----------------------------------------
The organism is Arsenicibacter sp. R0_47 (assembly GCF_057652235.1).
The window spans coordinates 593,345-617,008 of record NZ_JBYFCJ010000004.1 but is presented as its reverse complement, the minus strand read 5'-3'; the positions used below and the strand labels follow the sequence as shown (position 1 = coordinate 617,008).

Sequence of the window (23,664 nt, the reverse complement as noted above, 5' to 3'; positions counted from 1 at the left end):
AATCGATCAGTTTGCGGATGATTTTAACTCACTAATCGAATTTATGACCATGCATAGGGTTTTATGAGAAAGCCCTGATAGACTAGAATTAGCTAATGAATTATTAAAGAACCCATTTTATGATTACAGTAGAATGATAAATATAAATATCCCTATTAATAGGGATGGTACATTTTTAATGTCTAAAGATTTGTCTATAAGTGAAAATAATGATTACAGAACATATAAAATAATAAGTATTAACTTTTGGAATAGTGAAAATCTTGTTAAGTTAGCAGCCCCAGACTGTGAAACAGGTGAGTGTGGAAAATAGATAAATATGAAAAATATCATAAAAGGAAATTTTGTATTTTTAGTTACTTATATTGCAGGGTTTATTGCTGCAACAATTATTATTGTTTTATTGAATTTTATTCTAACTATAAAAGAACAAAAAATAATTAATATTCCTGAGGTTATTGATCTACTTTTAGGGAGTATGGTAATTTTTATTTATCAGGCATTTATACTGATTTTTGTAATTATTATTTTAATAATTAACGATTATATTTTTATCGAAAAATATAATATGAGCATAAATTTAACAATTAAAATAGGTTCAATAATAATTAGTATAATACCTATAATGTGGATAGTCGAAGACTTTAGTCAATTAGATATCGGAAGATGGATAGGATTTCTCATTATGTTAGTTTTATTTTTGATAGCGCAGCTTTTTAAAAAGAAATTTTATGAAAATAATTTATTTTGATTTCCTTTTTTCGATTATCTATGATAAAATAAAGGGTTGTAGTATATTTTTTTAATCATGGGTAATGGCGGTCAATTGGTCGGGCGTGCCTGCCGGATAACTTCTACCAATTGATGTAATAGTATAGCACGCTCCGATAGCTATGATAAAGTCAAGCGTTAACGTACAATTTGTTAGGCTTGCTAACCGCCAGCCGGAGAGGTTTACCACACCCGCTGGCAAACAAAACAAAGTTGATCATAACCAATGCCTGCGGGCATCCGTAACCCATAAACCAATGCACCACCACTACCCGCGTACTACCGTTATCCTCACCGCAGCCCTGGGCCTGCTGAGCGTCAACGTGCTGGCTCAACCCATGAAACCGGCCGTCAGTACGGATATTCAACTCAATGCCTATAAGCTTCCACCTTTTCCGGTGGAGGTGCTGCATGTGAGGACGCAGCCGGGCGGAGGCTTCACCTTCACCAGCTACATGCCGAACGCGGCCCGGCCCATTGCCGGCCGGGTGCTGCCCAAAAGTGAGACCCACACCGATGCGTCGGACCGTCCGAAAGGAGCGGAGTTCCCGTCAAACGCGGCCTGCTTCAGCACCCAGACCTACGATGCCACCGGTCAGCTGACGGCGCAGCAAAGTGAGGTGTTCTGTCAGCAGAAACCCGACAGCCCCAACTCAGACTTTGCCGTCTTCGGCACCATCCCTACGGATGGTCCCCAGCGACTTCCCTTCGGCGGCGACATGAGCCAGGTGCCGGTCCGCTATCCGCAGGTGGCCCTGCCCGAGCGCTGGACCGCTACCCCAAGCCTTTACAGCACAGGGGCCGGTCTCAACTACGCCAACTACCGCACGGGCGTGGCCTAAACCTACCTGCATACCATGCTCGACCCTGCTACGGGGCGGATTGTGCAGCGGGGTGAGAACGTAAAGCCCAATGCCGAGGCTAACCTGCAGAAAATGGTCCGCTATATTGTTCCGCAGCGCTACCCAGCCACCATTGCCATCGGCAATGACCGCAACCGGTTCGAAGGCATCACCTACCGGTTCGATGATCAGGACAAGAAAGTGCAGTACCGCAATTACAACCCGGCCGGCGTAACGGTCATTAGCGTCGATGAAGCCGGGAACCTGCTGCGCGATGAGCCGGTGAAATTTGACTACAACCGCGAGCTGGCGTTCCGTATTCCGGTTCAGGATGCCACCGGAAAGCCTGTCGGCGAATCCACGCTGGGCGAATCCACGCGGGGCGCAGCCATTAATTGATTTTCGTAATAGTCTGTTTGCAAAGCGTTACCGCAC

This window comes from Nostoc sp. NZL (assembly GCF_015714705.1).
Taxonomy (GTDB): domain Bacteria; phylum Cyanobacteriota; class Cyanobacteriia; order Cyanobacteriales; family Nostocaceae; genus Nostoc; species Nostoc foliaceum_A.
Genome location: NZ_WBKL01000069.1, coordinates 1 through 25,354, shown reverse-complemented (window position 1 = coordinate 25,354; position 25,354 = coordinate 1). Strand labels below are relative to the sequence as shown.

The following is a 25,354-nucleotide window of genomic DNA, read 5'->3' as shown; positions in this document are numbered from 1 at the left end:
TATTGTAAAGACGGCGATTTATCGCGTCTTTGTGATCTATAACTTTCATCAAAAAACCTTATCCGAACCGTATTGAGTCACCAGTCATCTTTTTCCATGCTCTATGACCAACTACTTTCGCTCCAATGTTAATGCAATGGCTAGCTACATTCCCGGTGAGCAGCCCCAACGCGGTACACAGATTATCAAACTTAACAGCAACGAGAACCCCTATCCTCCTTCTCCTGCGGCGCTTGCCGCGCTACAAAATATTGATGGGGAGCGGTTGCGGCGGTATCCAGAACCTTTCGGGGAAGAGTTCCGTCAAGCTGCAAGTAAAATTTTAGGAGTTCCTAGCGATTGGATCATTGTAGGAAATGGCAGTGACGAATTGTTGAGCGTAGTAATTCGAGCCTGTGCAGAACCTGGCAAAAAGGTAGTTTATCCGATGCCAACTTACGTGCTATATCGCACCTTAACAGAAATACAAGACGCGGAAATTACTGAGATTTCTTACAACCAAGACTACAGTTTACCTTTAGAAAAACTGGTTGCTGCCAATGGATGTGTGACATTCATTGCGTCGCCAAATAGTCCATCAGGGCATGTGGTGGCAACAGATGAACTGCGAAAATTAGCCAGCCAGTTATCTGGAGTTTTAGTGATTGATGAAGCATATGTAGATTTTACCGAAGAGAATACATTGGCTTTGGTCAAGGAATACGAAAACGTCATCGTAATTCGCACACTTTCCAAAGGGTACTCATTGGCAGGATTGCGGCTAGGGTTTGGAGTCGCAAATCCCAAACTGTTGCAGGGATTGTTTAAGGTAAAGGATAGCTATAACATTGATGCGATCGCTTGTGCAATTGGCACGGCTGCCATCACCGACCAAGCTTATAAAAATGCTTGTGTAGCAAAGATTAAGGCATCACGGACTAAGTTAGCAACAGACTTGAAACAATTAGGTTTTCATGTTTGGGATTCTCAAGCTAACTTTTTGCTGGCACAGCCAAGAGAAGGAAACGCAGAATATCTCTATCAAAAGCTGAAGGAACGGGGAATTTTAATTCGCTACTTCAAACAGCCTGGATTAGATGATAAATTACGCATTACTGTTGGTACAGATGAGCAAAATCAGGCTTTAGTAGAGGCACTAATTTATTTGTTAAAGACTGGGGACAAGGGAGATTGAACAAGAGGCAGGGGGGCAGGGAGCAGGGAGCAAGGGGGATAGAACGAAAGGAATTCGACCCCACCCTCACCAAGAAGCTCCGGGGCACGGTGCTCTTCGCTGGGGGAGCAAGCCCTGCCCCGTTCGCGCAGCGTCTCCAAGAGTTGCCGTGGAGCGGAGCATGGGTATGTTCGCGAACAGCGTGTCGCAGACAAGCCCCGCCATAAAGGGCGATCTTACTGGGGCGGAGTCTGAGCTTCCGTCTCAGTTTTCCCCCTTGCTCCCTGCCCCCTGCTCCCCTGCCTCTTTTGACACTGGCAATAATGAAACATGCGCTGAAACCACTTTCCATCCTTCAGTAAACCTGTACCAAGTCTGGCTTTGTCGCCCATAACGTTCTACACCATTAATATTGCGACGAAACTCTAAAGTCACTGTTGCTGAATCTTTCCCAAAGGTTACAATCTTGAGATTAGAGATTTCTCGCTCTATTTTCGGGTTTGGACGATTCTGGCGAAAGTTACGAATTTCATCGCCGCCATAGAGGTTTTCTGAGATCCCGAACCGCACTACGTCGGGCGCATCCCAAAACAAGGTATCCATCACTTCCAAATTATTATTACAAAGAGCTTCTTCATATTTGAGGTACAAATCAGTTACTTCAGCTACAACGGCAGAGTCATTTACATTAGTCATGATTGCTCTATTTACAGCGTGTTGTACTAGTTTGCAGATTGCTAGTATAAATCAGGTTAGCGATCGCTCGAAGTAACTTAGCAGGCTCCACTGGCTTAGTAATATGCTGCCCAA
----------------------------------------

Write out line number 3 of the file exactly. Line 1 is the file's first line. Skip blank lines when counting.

Sequence of the window (23,664 nt, the reverse complement as noted above, 5' to 3'; positions counted from 1 at the left end):